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Search Results: 1 - 10 of 221031 matches for " Alfred C Feller "
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Sensitive and reliable detection of Kit point mutation Asp 816 to Val in pathological material
Christian K?hler, Sabine Didlaukat, Alfred C Feller, Hartmut Merz
Diagnostic Pathology , 2007, DOI: 10.1186/1746-1596-2-37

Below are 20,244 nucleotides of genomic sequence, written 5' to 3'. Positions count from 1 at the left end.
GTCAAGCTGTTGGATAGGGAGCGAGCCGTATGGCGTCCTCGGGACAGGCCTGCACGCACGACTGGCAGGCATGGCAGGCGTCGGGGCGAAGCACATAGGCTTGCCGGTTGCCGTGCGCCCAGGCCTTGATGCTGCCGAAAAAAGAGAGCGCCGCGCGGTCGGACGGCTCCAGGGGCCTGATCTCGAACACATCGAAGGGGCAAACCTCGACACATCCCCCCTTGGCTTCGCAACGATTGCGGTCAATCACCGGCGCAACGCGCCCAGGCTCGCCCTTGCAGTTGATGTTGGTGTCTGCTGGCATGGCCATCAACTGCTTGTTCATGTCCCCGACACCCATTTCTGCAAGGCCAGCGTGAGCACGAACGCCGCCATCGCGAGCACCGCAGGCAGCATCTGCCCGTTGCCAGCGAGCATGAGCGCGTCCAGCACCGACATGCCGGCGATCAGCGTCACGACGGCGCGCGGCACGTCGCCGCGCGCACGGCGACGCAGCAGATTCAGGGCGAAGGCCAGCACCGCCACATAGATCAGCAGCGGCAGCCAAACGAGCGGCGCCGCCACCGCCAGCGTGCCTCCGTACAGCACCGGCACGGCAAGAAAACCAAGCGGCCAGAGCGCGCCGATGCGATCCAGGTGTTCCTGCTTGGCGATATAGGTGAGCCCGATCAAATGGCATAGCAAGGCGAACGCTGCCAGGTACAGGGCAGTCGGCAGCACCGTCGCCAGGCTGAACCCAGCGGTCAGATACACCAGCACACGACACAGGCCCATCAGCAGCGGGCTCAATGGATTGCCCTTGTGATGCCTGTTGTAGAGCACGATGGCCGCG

Abstract: The Kit point mutation Asp 816 to Val is heterozygous which means a problem in detection by PCR because the wild-type allele is also amplified and the number of cells which bear the point mutation is in most of the cases low. Most PCR protocols use probes to block the wild-type allele during amplification with more or less satisfying result. This is why point-mutated forward primers were designed and tested for efficiency in amplification of the mutated allele.One primer combination (A) fits the most for the introduced PCR assay. It was able just to amplify the mutated allele with high specificity from different patient's materials (FFPE or blood) of varying quality and quantity. Moreover, the sensitivity for this assay was convincing because 10 ng of DNA which bears the point mutation could be detected in a total volume of 200 ng of DNA.The PCR assay is able to deal with different materials (blood and FFPE) this means quality and quantity of DNA and can be used for high-througput screening because of its robustness. Moreover, the method is easy-to-use, not labour-intensive, and easy to realise in a standard laboratory.1,000 to 8,000 incidences of human mastocytosis are reported every year in the US [1]. Human mastocytosis is characterised by accumulation of mast cells in different organs. It is a heterogenous group of disorders which can be divided into the categories cutaneous mastocytosis (CM) and systemic mastocytosis (SM) which is commonly seen in adults by histological lesions in the bone marrow and other non-cutaneous organs [2,3]. SM can be further divided into the categories indolent systemic mastocytosis (ISM), SM with an associated clonal hematologic non-mast cell lineage disease (AHNMD), aggressive sytemic mastocytosis (ASM), and mast cell leukemia (MCL). ISM is the most common form which involves skin, bone marrow, and GI tract with good prognosis for the patient. First relations between mastocytosis and activating mutations in the receptor tyrosine kin